As of January 2009, the nation had been in recession for thirteen months. The economy was in its fourth down quarter over the last five. Stocks were lower by 40%. And unemployment was up three full points, to 7.5%.
By any historical comparison, the economy was sure not only to bottom out soon, but to surge forward in a dramatic snap-back. After all, the average length of postwar recessions had been ten months; here was thirteen months. Bear markets occur whenever stocks lose 20%; here was 40%.
The thing about steep recessions is that they nearly always result in major recoveries – better recoveries than average. The reason is simple math. In a fraction, if the denominator drops a lot, the numerator only has to increase a little for the value to go up big.
The last times the floor had fallen out of the economy, just that had occurred. In 1974-75, there were four down quarters out of five, and stocks lost 45%. The recovery of 1975-76 saw consecutive up quarters of economic growth at big rates, 6.9, 5.3, 9.4%.
Then in 1981-82, there was another episode of four down quarters. The reaction of the economy after that was five consecutive quarters of growth over 7%.
To the naked eye in January 2009, it had to be expected that soon there was going to be a nice surge, of GDP growth for quarters on end above 5 or 6%, with stocks retracing all-time highs and unemployment getting stifled.
This of course was the presupposition of the Obama administration as it prepared to take office that January. The $800 billion “stimulus package” was rushed to print ten days before the inaugural, lest any recovery start to come before the announcement of such a package.
Clearly, the Obama team put together the stimulus package because it assumed the economy was going to have a robust recovery anyway – the history of just this reaction to severe downturns was simply too unambiguous.
Therefore, in order to take credit for the recovery, there had to be some major intervention, hard evidence of action, on the part of the administration somewhere near the inflection point. The discovery after the fact that the government was not anywhere near capable of spending the $800 billion all at once was proof of the stimulus’s essential propagandistic nature.
But the recovery never came. 2.1% growth has been the average of the Obama administration since Quarter 1 2009, with the highest number out of the trough only 3.9%. As Peter Ferrara says, it’s the worst recovery since the Great Depression.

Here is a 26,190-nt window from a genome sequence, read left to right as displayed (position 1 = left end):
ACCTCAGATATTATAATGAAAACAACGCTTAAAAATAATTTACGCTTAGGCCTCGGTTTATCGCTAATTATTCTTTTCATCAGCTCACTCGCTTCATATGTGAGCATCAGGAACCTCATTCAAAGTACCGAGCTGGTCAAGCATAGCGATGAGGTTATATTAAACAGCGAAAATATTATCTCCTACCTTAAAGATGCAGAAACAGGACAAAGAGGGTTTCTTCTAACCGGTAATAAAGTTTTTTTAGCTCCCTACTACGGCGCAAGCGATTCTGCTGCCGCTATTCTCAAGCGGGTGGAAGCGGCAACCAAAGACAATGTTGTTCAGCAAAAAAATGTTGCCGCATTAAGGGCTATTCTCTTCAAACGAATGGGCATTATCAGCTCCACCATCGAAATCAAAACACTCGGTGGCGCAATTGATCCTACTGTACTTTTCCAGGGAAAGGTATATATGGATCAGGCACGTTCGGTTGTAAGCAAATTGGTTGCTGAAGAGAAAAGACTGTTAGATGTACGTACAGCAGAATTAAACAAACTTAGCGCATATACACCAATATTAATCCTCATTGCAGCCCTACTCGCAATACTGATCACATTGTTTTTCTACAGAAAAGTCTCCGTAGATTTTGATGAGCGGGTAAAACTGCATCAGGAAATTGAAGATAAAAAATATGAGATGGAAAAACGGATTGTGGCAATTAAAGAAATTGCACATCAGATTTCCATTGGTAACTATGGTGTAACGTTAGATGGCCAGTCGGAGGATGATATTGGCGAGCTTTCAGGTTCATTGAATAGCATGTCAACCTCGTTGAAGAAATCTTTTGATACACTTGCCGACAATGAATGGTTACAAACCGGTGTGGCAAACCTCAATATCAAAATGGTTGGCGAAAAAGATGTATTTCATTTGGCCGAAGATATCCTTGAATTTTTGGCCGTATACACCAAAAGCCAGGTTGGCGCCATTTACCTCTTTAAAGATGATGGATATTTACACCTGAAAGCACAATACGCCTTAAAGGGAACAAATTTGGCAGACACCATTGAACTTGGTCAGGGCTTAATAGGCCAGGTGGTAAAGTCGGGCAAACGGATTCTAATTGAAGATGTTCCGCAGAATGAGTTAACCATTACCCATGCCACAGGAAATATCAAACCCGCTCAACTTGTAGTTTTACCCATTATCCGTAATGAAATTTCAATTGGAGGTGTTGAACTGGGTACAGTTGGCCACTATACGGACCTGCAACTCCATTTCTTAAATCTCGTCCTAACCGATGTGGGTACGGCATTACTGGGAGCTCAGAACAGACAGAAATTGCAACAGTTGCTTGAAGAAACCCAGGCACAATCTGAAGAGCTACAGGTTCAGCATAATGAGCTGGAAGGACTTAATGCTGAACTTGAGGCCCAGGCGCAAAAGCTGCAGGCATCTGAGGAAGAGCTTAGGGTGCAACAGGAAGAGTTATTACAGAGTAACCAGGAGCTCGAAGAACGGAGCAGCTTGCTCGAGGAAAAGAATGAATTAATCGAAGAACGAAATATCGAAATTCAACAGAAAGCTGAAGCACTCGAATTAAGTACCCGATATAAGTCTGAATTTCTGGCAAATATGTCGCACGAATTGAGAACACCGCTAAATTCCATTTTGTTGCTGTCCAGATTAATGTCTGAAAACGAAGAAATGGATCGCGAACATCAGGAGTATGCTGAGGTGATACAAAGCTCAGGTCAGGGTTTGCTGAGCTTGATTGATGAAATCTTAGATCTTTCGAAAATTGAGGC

Excuses came to the fore soon enough, above all in the form of “This Time Is Different” thinking, care of a book by that name out in September 2011. It argued that “financial crises” cause recessions that are special and difficult to come out of. Yet somehow the book included almost no modern American data.
An easier explanation is that the natural course of the business cycle was interrupted by the stimulus package and later add-ons, namely Obamacare. Without these portents of a greatly enhanced federal sector at the expense of the real economy, surely we would have been able to reprise 1976 and 1983 these past few years.
All this fairly obvious recent history makes it all the more astonishing that new information keeps coming in that the president has not learned the lessons, that he is actually rehashing the old strategy.
In his State of the Union address two weeks ago, President Obama announced that a centerpiece of his new agenda is doubling the effective tax rate on rich people who reap capital gains. This is the “Buffet rule” whereby all millionaires must pay 30% income tax.
You can only call for a doubling of tax rates if you think the economy is going to be sloughing off recession very nicely. For there is no downer on economic growth quite like tax hikes.
The president surely believes that now the recovery is at last afoot, and since it is, tax receipts will bloom as the 5-6% growth comes. He has to make sure he takes credit for the coming receipts bonanza, so he is going to have a showy statutory tax increase for just that purpose.
Bill Clinton played this game in the 1990s and got away with it. The thing about Obama is that he has already played this game once and not gotten away with it. It’s time for the president to be on alert that the normal course of the business cycle is on hiatus until he gets real about putting reasonable limits on the size of the federal sector.